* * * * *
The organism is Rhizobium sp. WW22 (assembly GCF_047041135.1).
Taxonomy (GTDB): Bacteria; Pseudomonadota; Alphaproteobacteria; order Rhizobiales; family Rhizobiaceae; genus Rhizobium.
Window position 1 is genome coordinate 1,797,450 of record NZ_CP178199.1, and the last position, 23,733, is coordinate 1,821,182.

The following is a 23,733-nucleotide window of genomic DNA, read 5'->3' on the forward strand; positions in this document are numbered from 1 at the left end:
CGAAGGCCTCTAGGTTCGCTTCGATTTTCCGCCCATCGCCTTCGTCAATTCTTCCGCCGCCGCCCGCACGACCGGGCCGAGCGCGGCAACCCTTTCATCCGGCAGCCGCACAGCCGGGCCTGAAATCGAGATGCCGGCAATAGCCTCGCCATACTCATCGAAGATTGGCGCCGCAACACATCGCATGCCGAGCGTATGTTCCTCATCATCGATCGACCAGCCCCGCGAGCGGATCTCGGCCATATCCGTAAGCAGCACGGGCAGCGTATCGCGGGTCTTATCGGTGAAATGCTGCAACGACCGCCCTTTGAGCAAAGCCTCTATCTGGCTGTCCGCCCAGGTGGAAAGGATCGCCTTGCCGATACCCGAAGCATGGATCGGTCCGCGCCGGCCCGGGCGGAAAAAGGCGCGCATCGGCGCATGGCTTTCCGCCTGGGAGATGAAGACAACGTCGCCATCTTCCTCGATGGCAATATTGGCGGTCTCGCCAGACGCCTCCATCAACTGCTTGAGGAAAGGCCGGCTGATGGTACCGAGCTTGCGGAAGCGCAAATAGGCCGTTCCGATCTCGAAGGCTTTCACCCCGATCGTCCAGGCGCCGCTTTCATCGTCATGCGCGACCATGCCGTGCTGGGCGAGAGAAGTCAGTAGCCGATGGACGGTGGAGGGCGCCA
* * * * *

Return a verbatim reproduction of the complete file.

The organism is Rhizobium sp. WW22 (assembly GCF_047041135.1).
Taxonomy (GTDB): Bacteria; Pseudomonadota; Alphaproteobacteria; order Rhizobiales; family Rhizobiaceae; genus Rhizobium.
Window position 1 is genome coordinate 1,797,450 of record NZ_CP178199.1, and the last position, 23,733, is coordinate 1,821,182.

The following is a 23,733-nucleotide window of genomic DNA, read 5'->3' on the forward strand; positions in this document are numbered from 1 at the left end:
CGAAGGCCTCTAGGTTCGCTTCGATTTTCCGCCCATCGCCTTCGTCAATTCTTCCGCCGCCGCCCGCACGACCGGGCCGAGCGCGGCAACCCTTTCATCCGGCAGCCGCACAGCCGGGCCTGAAATCGAGATGCCGGCAATAGCCTCGCCATACTCATCGAAGATTGGCGCCGCAACACATCGCATGCCGAGCGTATGTTCCTCATCATCGATCGACCAGCCCCGCGAGCGGATCTCGGCCATATCCGTAAGCAGCACGGGCAGCGTATCGCGGGTCTTATCGGTGAAATGCTGCAACGACCGCCCTTTGAGCAAAGCCTCTATCTGGCTGTCCGCCCAGGTGGAAAGGATCGCCTTGCCGATACCCGAAGCATGGATCGGTCCGCGCCGGCCCGGGCGGAAAAAGGCGCGCATCGGCGCATGGCTTTCCGCCTGGGAGATGAAGACAACGTCGCCATCTTCCTCGATGGCAATATTGGCGGTCTCGCCAGACGCCTCCATCAACTGCTTGAGGAAAGGCCGGCTGATGGTACCGAGCTTGCGGAAGCGCAAATAGGCCGTTCCGATCTCGAAGGCTTTCACCCCGATCGTCCAGGCGCCGCTTTCATCGTCATGCGCGACCATGCCGTGCTGGGCGAGAGAAGTCAGTAGCCGATGGACGGTGGAGGGCGCCA